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The Ethical Quandaries Deepen in Iraq

Ethicist Daryl Koehn reflects on the issues now facing America, given that WMDs haven't been found and that chaos is growing

By Thane Peterson

A year ago, I interviewed Daryl Koehn, a professional ethicist, about the war in Iraq. The idea was to find an objective scholar who had thought deeply about the war and could talk about its ethical pros and cons without having any ax to grind. Koehn, director of The Center for Business Ethics at the University of St. Thomas in Houston, filled the bill (see BW Online, 4/29/03, "Was the Iraq War Moral?"). She has studied ethics at the University of Chicago and Oxford and holds a PhD in the subject (as well as an MBA) from Northwestern University. She also recently finished writing a book about the concept of evil.

Some of what Koehn said a year ago now seems quite prescient. Notably, she predicted that if no weapons of mass destruction were found in Iraq, the Bush Administration's justifications for the war would shift. She posited that the new rationalizations would be less powerful under so-called "just-war theory" -- which holds that defensive wars in response to an attack or imminent threat are more justified than other wars -- and the Administration would have "credibility problems."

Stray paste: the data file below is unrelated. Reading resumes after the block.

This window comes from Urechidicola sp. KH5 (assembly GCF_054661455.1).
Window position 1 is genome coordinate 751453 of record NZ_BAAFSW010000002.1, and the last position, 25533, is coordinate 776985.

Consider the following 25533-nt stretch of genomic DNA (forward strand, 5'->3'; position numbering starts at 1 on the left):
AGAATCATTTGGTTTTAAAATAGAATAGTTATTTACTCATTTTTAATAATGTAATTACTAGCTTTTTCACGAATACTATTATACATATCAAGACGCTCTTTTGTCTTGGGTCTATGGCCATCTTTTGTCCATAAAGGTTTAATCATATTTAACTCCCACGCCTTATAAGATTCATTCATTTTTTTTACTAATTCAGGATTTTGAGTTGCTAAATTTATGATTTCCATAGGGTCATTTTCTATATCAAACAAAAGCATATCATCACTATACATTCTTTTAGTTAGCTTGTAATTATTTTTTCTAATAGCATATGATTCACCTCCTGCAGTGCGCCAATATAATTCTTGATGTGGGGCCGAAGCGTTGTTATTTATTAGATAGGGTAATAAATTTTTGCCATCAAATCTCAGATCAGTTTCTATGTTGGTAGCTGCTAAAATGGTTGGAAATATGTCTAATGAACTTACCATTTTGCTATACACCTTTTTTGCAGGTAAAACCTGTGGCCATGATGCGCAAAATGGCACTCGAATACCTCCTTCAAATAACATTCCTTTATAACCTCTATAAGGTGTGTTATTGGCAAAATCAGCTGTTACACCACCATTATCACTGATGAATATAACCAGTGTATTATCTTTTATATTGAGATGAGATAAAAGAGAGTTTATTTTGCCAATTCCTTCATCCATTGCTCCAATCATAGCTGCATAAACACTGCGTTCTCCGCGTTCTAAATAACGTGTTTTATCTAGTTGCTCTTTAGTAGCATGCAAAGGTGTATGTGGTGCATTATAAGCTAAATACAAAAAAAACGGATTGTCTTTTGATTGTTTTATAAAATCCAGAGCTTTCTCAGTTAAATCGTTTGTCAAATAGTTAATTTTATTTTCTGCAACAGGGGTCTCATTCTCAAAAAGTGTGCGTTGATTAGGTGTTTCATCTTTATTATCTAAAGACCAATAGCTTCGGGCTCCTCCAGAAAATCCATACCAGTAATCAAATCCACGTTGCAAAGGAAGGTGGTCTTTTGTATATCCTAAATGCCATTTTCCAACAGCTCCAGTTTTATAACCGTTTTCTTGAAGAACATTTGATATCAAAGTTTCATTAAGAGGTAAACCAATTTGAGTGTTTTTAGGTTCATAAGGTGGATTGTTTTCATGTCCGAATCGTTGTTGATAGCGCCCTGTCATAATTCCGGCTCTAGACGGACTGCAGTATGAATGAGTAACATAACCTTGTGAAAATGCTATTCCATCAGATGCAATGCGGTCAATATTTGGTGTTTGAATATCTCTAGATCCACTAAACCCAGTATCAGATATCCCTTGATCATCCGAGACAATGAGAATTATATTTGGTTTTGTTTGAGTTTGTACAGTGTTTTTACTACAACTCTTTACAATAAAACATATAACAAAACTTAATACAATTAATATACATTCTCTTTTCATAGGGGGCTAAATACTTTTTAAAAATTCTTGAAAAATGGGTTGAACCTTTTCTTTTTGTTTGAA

Now that U.S. forces have been occupying Iraq for a year, I decided to get an updated assessment of the situation from Koehn. Here are edited excerpts of our conversation:

Q: Given what we now know, is this a just war?

A:

To argue that it's a just war, you have to argue that it's a just cause. And now that we haven't found the weapons of mass destruction, the argument has [changed to say] that the real goal of the war is to turn Iraq into a sort of pole star for democracy in the Arab firmament. I don't see that happening very easily because I don't think that you can just give people democracy.

What it takes to establish democracy is a very deep and interesting issue. I would say that you have to have a willingness to abide by process, and I don't know that there has ever been that kind of willingness inculcated in sitting institutions in Iraq. You have to have a willingness to live with not getting everything you want. I don't think we see that in Iraq. You have to have moderate expectations.

I worry that Iraqis are a little like lottery winners in America, who have often told themselves that if only they could win the lottery, everything would be all right. Then fate calls their bluff, and they're not happy, [but] they haven't developed any other potential, possibilities, or options. I'm worried that perhaps people in Iraq are similar in that they've had their wish granted -- they're rid of Saddam Hussein -- but they haven't done any contingency planning.

Q: Given the failure to discover weapons of mass destruction in Iraq, is an apology due the American people from the President and his Administration?

A:

I don't think they need to apologize. In lieu of an apology we need more truth-telling [from the Bush Administration] -- and part of the truth would be to admit that the Administration isn't composed of gods. It's composed of human beings who [apparently] made mistakes in their interpretation of intelligence...and acted on the basis of that intelligence.

Q: The Democrats voted to give President Bush a great deal of latitude in dealing with terrorism, and now they're carping at him. Is that ethical behavior?

A: